MORE evidence linking migraine with aura to an increase in the risk of cardiovascular and all-cause mortality has been reported in two articles published in the BMJ.
In a 26-year follow-up study of over 18 000 middle-aged men and women, Icelandic researchers found that, for people who had migraine with aura (compared with people with no headache), the relative risk of dying from all causes increased by 21%, and from cardiovascular disease by 27%. The risk was not increased for those with migraine without aura.(1)
While the 10-year absolute risk was considered low (0.6% in women and 1.2% in men), the authors recommended cardiovascular risk factor modification be a high priority among patients with the disorder.
A second migraine study, involving 27 860 women older than 45 years, found the risk of haemorrhagic stroke more than doubled among women who had migraine with aura compared with women with no history of migraine.(2)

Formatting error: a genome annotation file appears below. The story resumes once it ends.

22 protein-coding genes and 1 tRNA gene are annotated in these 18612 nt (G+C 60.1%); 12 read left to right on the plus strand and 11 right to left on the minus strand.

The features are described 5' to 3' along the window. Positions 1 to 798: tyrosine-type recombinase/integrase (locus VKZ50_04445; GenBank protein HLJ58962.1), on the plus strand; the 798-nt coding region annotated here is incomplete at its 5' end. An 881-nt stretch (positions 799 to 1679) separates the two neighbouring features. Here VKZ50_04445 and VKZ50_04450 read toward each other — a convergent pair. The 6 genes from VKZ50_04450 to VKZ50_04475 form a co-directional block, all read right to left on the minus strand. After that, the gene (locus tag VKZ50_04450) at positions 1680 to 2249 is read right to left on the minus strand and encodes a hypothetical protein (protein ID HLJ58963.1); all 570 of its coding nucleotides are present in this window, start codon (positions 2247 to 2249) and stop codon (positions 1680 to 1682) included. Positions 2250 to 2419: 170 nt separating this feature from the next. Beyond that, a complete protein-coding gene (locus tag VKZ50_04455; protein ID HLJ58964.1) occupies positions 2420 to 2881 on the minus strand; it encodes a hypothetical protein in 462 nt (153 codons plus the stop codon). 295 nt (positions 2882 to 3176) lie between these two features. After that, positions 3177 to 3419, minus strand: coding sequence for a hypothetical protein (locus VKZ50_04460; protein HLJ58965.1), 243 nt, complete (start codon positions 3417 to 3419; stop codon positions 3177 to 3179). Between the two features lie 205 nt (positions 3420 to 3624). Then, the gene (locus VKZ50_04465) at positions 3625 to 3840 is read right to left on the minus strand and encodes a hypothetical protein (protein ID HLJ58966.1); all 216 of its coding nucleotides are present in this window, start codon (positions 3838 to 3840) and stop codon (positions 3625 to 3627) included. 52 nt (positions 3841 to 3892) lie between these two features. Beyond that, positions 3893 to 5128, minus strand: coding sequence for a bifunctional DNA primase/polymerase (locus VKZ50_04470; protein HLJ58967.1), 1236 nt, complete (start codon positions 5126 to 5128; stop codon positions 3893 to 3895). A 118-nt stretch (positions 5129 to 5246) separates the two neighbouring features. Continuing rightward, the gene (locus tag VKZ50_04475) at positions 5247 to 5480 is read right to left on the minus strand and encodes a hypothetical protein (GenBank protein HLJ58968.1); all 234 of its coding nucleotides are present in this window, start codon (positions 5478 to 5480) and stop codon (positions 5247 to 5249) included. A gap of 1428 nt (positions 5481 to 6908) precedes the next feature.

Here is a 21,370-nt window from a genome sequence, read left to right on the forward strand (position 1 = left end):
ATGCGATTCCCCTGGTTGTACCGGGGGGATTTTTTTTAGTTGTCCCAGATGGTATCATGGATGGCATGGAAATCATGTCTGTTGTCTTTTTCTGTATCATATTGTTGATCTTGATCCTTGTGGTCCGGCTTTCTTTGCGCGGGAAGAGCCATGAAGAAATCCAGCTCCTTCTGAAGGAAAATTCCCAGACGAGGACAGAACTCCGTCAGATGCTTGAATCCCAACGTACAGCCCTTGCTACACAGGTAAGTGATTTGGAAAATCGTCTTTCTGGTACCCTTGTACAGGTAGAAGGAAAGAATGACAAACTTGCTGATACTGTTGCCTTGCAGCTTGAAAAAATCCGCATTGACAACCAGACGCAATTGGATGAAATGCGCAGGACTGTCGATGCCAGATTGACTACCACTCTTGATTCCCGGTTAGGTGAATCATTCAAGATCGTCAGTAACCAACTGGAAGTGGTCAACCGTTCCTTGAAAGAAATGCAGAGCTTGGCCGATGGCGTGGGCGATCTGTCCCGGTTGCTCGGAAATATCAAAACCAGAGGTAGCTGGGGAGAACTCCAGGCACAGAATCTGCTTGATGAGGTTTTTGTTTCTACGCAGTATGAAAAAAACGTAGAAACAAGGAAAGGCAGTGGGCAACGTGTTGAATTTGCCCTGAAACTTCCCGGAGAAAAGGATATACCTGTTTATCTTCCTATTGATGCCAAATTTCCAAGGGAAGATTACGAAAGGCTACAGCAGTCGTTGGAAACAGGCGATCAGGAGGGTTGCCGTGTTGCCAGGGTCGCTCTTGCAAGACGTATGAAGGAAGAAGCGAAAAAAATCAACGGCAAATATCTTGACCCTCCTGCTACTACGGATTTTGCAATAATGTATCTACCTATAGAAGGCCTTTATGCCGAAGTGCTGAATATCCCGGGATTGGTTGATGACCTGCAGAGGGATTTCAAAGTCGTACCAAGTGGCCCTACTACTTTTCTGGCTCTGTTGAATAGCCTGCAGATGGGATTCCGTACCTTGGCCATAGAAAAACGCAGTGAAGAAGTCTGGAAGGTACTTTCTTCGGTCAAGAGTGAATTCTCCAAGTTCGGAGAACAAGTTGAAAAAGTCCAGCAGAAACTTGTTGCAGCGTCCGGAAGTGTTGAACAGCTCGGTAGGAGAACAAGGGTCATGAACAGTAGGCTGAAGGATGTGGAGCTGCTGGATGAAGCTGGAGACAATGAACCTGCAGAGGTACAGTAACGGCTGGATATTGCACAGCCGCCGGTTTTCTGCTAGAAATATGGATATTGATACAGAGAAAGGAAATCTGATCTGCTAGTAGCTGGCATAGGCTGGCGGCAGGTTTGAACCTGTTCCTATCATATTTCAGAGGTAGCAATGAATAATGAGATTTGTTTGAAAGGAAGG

However, the authors cautioned against definitive conclusions about the association in view of the low number of haemorrhagic strokes (85 overall, with only nine among women with migraine with aura) and the relatively low attributable risk.
The two studies add weight to findings from numerous studies conducted in recent years that indicate that migraine with aura is a risk factor for cardiovascular disease.
Commenting on both studies, Professor Graeme Hankey, head of the Stroke Unit at Royal Perth Hospital, said a patient’s risk assessment should be based on their age, sex, blood pressure, cholesterol, blood sugar, smoking status, family history and history of migraine with aura.
If their risk was more than 15% in the next 5 years, or 3% per year, they should aim to lower their risk by stopping smoking and reducing blood pressure and cholesterol, and antiplatelet therapy should be considered, he said.
“I think all patients should be properly informed of their risks, and by this I mean not just relative risks but more importantly absolute risks, with appropriate qualifiers or caveats that the risk assessment is based on epidemiological studies which may not be valid and generalisable to the individuals.”
Professor Hankey said people with migraine with aura constituted about one-fifth to one-third of migraineurs.
An editorial accompanying the articles said future research was needed to assess whether prophylaxis for migraine reduced cardiovascular and cerebrovascular events.(3)
Posted 30 August 2010